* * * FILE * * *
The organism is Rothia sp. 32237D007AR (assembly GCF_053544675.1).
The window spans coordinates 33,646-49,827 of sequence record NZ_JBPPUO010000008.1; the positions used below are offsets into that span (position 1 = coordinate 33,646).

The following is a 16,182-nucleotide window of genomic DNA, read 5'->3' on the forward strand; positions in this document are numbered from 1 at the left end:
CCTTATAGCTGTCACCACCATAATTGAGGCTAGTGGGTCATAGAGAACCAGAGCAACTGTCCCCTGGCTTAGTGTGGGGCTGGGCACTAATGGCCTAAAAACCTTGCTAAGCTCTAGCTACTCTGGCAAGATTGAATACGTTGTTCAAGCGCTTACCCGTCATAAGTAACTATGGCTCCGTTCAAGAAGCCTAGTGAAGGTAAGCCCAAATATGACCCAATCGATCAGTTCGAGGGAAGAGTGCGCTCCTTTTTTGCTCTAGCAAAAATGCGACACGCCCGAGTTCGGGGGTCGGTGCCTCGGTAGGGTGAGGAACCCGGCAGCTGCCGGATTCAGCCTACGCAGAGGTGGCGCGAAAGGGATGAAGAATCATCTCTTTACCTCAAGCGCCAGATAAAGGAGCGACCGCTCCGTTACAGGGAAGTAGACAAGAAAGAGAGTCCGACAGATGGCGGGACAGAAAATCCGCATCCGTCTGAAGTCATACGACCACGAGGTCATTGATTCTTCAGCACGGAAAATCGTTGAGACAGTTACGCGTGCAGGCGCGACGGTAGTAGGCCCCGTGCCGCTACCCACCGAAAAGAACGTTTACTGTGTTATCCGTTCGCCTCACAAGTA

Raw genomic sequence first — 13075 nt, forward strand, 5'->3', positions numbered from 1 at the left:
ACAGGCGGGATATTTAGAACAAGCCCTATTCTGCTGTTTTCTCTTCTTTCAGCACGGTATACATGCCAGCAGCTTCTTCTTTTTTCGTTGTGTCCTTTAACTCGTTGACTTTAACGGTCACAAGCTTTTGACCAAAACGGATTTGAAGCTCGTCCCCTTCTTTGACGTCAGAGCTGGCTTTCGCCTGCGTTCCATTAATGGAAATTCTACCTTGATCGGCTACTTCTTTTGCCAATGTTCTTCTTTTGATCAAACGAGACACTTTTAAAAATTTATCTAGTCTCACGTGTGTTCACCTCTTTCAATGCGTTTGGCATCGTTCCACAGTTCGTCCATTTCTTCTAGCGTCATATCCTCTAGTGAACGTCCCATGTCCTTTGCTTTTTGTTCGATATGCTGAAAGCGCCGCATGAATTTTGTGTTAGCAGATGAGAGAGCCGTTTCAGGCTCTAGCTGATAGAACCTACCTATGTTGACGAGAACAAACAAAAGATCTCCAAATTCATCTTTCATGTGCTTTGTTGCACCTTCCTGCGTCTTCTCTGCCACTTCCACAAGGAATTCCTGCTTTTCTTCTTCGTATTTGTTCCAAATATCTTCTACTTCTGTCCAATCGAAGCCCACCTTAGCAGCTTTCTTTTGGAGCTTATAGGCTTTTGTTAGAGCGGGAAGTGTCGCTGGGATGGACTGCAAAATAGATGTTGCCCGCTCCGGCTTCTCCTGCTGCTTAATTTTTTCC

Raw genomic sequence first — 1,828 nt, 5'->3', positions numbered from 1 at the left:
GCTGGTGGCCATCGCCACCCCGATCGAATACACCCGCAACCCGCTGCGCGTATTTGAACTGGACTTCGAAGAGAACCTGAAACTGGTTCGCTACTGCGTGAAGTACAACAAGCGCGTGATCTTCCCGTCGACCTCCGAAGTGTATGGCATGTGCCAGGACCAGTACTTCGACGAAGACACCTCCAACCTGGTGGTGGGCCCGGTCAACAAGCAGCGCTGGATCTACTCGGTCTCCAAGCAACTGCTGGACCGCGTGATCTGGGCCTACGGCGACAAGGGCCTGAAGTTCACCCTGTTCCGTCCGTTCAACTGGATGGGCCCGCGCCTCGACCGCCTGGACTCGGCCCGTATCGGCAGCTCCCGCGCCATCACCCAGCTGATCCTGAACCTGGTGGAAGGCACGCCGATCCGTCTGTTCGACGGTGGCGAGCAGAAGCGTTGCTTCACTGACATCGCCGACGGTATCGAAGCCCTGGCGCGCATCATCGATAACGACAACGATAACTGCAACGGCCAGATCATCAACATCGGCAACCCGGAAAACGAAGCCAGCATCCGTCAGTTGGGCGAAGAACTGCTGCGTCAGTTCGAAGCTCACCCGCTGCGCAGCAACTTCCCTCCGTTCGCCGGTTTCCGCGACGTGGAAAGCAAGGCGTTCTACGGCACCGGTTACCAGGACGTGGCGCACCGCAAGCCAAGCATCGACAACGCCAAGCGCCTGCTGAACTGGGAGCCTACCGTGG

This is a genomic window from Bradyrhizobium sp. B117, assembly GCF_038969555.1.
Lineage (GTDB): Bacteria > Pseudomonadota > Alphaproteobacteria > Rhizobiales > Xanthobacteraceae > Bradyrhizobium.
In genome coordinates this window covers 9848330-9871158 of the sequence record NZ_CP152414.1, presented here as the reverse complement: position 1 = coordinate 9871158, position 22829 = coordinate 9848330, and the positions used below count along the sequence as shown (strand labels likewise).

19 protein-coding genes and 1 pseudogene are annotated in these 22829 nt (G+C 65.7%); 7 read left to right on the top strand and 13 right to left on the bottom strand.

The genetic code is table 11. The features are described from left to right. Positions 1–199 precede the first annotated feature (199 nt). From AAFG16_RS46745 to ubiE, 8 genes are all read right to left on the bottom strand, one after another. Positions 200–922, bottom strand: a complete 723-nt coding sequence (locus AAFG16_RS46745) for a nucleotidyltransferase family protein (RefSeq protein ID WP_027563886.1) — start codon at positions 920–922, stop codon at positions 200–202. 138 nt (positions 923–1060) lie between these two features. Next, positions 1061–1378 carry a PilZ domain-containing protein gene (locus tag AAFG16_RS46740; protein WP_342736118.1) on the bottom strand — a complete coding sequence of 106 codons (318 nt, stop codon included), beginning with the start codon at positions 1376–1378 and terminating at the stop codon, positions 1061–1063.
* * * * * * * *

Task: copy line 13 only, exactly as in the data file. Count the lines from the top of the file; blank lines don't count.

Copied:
The genetic code is table 11. The features are described from left to right. Positions 1–199 precede the first annotated feature (199 nt). From AAFG16_RS46745 to ubiE, 8 genes are all read right to left on the bottom strand, one after another. Positions 200–922, bottom strand: a complete 723-nt coding sequence (locus AAFG16_RS46745) for a nucleotidyltransferase family protein (RefSeq protein ID WP_027563886.1) — start codon at positions 920–922, stop codon at positions 200–202. 138 nt (positions 923–1060) lie between these two features. Next, positions 1061–1378 carry a PilZ domain-containing protein gene (locus tag AAFG16_RS46740; protein WP_342736118.1) on the bottom strand — a complete coding sequence of 106 codons (318 nt, stop codon included), beginning with the start codon at positions 1376–1378 and terminating at the stop codon, positions 1061–1063.